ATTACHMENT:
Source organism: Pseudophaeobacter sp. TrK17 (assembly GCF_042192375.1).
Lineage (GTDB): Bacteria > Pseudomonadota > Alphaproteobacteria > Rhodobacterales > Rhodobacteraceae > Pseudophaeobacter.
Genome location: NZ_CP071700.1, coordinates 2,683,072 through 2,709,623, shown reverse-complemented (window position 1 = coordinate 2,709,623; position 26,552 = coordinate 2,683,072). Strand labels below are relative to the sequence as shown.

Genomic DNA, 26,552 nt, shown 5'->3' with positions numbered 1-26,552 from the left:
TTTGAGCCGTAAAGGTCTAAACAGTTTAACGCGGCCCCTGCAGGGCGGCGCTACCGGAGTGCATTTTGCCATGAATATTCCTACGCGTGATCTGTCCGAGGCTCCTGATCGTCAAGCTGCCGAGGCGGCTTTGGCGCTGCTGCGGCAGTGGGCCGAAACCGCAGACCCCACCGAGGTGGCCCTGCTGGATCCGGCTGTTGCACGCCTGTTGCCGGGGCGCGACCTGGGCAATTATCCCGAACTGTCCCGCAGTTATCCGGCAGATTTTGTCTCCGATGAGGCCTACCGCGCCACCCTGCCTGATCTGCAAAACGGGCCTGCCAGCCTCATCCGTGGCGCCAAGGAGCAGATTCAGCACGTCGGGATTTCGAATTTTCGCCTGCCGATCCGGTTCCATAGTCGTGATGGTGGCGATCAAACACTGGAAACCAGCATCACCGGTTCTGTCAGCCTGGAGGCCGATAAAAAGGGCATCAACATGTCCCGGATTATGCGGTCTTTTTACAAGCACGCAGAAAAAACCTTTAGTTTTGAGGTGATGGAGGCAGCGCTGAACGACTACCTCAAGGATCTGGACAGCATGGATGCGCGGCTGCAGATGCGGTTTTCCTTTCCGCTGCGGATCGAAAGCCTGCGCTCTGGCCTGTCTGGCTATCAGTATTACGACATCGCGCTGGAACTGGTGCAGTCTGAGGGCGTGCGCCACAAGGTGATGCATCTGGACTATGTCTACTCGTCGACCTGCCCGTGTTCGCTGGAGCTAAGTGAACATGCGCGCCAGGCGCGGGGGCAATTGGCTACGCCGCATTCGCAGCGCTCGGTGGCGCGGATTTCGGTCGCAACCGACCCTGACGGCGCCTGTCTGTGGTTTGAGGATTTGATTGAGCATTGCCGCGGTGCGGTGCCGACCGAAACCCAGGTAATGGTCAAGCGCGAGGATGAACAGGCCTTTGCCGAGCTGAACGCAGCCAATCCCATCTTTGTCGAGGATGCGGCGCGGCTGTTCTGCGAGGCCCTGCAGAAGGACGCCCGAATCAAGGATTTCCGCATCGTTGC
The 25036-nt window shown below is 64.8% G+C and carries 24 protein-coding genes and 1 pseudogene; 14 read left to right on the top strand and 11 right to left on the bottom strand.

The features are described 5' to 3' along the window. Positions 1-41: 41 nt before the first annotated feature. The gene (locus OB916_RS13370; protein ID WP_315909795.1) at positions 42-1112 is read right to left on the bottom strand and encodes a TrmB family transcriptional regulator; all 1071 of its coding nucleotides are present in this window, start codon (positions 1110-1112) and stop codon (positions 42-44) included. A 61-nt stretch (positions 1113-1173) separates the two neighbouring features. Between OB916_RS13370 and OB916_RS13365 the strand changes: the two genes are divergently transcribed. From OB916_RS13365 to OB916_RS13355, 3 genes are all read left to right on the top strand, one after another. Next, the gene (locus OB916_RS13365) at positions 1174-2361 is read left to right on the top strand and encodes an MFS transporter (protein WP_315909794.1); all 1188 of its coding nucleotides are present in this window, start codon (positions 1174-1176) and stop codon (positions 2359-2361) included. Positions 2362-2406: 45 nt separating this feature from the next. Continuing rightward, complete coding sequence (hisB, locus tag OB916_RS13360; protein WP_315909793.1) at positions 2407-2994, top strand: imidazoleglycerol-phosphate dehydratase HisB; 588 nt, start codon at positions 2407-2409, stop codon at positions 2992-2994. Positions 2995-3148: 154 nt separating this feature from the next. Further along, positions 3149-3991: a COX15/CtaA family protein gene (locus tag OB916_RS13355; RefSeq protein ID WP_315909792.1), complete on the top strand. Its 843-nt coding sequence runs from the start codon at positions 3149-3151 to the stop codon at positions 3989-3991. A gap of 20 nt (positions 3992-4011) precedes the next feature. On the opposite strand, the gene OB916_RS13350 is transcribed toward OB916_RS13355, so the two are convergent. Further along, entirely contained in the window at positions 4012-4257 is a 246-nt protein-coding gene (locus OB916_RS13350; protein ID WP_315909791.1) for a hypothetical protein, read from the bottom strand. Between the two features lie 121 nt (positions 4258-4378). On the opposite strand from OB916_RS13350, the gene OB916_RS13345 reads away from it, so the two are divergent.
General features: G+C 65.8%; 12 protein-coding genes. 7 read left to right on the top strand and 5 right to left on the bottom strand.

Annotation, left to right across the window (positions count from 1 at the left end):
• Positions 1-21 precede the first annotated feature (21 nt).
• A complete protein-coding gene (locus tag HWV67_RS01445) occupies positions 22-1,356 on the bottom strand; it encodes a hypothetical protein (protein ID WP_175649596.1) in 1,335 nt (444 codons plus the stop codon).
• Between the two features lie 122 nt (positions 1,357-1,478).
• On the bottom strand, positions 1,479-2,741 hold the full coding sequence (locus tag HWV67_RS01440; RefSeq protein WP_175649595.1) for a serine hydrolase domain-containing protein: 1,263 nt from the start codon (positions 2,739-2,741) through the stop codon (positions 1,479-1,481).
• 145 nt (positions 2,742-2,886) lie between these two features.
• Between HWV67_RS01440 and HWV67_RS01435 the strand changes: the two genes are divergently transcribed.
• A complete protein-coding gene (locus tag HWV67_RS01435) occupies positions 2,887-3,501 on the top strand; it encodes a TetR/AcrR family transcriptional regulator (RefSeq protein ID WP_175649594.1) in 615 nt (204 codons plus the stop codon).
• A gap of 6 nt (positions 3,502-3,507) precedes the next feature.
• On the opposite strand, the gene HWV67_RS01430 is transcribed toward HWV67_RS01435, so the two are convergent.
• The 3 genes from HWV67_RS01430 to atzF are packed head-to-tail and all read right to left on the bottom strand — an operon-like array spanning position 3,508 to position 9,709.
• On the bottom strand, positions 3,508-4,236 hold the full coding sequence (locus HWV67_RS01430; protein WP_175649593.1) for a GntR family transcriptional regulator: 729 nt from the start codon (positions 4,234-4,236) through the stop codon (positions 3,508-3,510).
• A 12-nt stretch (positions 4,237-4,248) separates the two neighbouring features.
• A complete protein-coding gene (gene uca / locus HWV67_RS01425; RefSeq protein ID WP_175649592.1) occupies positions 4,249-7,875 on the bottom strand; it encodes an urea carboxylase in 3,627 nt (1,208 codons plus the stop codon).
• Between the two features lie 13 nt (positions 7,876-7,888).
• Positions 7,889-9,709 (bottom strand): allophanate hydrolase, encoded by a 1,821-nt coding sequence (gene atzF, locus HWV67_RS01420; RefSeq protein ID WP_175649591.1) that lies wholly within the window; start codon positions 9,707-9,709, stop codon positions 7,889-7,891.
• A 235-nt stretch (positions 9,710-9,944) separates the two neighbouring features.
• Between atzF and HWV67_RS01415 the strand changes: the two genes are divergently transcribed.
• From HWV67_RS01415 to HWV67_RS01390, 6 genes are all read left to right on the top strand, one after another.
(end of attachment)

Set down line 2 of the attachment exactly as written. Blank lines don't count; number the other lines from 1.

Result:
Lineage (GTDB): Bacteria > Pseudomonadota > Alphaproteobacteria > Rhodobacterales > Rhodobacteraceae > Pseudophaeobacter.